Fibroids are non-cancerous growths that develop in or around the womb (uterus). The growths are made up of muscle and fibrous tissue and vary in size. Many women are unaware they have fibroids because they don't have any symptoms.
Symptoms of fibroids
Women who do have symptoms (around 1 in 3) may experience:
- heavy periods or painful periods
- tummy (abdominal) pain
- lower back pain
- a frequent need to urinate
- pain or discomfort during sex
In rare cases, further complications caused by fibroids can affect pregnancy or cause infertility.
Seeing your GP
As fibroids don't often cause symptoms, they're sometimes diagnosed by chance during a routine gynaecological examination, test or scan.
See your GP if you have persistent symptoms of fibroids, see above, so they can investigate possible causes.
If your GP thinks you may have fibroids, they'll usually refer you for an ultrasound scan to confirm the diagnosis.
Why fibroids develop
The exact cause of fibroids is unknown, but they've been linked to the female hormone oestrogen.
Fibroids usually develop during a woman's reproductive years (from around the age of 16 to 50) when oestrogen levels are at their highest.
They tend to shrink when oestrogen levels are low, such as after the menopause (when a woman's monthly periods stop).
People who get fibroids
Fibroids are common, with about 1 in 3 women developing them at some point in their life. They most often occur in women aged 30 to 50.
Fibroids are thought to develop more frequently in women of African-Caribbean origin.
They occur more often in women who are overweight. This is because being overweight increases the level of oestrogen in the body.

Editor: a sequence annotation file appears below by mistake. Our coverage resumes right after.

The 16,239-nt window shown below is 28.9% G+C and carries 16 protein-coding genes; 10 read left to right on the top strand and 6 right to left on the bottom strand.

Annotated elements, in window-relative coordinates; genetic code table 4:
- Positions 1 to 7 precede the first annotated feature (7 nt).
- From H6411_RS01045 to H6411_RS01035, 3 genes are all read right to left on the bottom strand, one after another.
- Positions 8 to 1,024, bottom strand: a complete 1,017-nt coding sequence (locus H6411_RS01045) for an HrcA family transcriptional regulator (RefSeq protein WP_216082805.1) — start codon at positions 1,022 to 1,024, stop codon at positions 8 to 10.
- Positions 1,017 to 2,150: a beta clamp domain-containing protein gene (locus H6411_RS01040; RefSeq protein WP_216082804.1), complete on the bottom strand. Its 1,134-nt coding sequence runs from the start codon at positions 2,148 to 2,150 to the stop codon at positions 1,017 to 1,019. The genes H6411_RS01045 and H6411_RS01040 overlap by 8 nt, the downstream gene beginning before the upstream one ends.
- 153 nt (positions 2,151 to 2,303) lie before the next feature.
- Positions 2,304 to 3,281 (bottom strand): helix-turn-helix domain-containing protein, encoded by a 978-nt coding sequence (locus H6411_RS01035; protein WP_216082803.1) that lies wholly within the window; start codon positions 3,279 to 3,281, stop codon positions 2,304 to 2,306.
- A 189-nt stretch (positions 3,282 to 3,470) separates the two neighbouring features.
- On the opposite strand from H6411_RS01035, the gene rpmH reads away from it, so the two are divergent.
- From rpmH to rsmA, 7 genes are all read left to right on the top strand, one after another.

Women who've had children have a lower risk of developing fibroids. The risk decreases further the more children you have.
Types of fibroids
Fibroids can grow anywhere in the womb and vary in size considerably. Some can be the size of a pea, whereas others can be the size of a melon.
The most common type of fibroid is one which develops in the muscle wall of the womb.
Fibroids that develop outside the wall of the womb, into the pelvis, can become very large.
Fibroids that develop in the muscle layer beneath the womb's inner lining, can grow into the cavity of the womb causing reduced fertility.
Fibroids don't need to be treated if they aren't causing symptoms. Over time, they will often shrink and disappear without treatment, particularly after the menopause.
If you do have symptoms caused by fibroids, medication to help relieve the symptoms will usually be recommended first.
There are also medications available to help shrink fibroids. If these do not help, surgery may be recommended.
The health professional, looking after your care, will discuss the most appropriate treatment with you.
More useful links
The information on this page has been adapted from original content from the NHS website.
For further information see terms and conditions.